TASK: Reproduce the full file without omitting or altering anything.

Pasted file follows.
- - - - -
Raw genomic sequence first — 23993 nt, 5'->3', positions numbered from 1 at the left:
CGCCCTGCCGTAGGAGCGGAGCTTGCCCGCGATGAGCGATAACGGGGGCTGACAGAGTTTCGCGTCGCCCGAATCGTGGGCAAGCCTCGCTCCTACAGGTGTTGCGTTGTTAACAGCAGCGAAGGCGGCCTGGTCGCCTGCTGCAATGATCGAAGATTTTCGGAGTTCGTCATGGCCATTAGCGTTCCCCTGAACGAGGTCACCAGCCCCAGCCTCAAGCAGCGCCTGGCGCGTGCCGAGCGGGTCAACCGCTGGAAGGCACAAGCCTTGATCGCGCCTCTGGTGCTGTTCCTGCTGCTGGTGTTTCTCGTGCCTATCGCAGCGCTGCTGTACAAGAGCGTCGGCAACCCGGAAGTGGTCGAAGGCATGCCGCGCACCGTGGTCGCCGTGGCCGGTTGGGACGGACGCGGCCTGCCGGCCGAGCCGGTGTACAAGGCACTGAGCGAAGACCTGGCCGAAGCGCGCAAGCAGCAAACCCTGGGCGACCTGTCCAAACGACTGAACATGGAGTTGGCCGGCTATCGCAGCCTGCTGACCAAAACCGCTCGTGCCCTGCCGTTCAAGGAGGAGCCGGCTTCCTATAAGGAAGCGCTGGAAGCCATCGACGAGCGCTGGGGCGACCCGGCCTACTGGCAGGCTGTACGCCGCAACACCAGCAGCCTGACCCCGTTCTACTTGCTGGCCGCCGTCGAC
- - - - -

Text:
Raw genomic sequence first — 23993 nt, 5'->3', positions numbered from 1 at the left:
CGCCCTGCCGTAGGAGCGGAGCTTGCCCGCGATGAGCGATAACGGGGGCTGACAGAGTTTCGCGTCGCCCGAATCGTGGGCAAGCCTCGCTCCTACAGGTGTTGCGTTGTTAACAGCAGCGAAGGCGGCCTGGTCGCCTGCTGCAATGATCGAAGATTTTCGGAGTTCGTCATGGCCATTAGCGTTCCCCTGAACGAGGTCACCAGCCCCAGCCTCAAGCAGCGCCTGGCGCGTGCCGAGCGGGTCAACCGCTGGAAGGCACAAGCCTTGATCGCGCCTCTGGTGCTGTTCCTGCTGCTGGTGTTTCTCGTGCCTATCGCAGCGCTGCTGTACAAGAGCGTCGGCAACCCGGAAGTGGTCGAAGGCATGCCGCGCACCGTGGTCGCCGTGGCCGGTTGGGACGGACGCGGCCTGCCGGCCGAGCCGGTGTACAAGGCACTGAGCGAAGACCTGGCCGAAGCGCGCAAGCAGCAAACCCTGGGCGACCTGTCCAAACGACTGAACATGGAGTTGGCCGGCTATCGCAGCCTGCTGACCAAAACCGCTCGTGCCCTGCCGTTCAAGGAGGAGCCGGCTTCCTATAAGGAAGCGCTGGAAGCCATCGACGAGCGCTGGGGCGACCCGGCCTACTGGCAGGCTGTACGCCGCAACACCAGCAGCCTGACCCCGTTCTACTTGCTGGCCGCCGTCGAC